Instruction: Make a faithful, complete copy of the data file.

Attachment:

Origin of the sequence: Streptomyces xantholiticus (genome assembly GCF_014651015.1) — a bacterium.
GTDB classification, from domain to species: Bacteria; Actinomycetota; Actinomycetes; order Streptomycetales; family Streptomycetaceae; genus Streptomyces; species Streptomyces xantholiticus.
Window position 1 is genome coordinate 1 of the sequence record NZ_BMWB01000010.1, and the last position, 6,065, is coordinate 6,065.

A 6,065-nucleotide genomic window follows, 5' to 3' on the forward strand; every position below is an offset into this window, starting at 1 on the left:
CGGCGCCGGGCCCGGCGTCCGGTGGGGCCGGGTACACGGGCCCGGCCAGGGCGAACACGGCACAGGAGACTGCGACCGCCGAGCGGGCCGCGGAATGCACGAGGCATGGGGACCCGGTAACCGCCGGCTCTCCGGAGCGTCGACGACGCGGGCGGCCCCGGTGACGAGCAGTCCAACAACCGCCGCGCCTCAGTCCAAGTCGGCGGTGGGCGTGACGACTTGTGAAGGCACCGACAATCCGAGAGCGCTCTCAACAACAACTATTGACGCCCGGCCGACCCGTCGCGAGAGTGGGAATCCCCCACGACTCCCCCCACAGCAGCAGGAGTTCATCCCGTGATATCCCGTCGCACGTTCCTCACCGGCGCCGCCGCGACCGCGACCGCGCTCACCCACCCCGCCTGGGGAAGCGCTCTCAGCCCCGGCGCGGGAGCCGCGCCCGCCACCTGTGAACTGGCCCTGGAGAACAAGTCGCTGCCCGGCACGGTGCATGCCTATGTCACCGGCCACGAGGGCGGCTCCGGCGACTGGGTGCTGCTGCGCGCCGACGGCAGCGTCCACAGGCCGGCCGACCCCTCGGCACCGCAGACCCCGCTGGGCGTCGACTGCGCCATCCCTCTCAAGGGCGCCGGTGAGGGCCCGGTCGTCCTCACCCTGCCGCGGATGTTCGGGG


Origin of the sequence: Streptomyces xantholiticus (genome assembly GCF_014651015.1) — a bacterium.
GTDB classification, from domain to species: Bacteria; Actinomycetota; Actinomycetes; order Streptomycetales; family Streptomycetaceae; genus Streptomyces; species Streptomyces xantholiticus.
Window position 1 is genome coordinate 1 of the sequence record NZ_BMWB01000010.1, and the last position, 6,065, is coordinate 6,065.

A 6,065-nucleotide genomic window follows, 5' to 3' on the forward strand; every position below is an offset into this window, starting at 1 on the left:
CGGCGCCGGGCCCGGCGTCCGGTGGGGCCGGGTACACGGGCCCGGCCAGGGCGAACACGGCACAGGAGACTGCGACCGCCGAGCGGGCCGCGGAATGCACGAGGCATGGGGACCCGGTAACCGCCGGCTCTCCGGAGCGTCGACGACGCGGGCGGCCCCGGTGACGAGCAGTCCAACAACCGCCGCGCCTCAGTCCAAGTCGGCGGTGGGCGTGACGACTTGTGAAGGCACCGACAATCCGAGAGCGCTCTCAACAACAACTATTGACGCCCGGCCGACCCGTCGCGAGAGTGGGAATCCCCCACGACTCCCCCCACAGCAGCAGGAGTTCATCCCGTGATATCCCGTCGCACGTTCCTCACCGGCGCCGCCGCGACCGCGACCGCGCTCACCCACCCCGCCTGGGGAAGCGCTCTCAGCCCCGGCGCGGGAGCCGCGCCCGCCACCTGTGAACTGGCCCTGGAGAACAAGTCGCTGCCCGGCACGGTGCATGCCTATGTCACCGGCCACGAGGGCGGCTCCGGCGACTGGGTGCTGCTGCGCGCCGACGGCAGCGTCCACAGGCCGGCCGACCCCTCGGCACCGCAGACCCCGCTGGGCGTCGACTGCGCCATCCCTCTCAAGGGCGCCGGTGAGGGCCCGGTCGTCCTCACCCTGCCGCGGATGTTCGGGG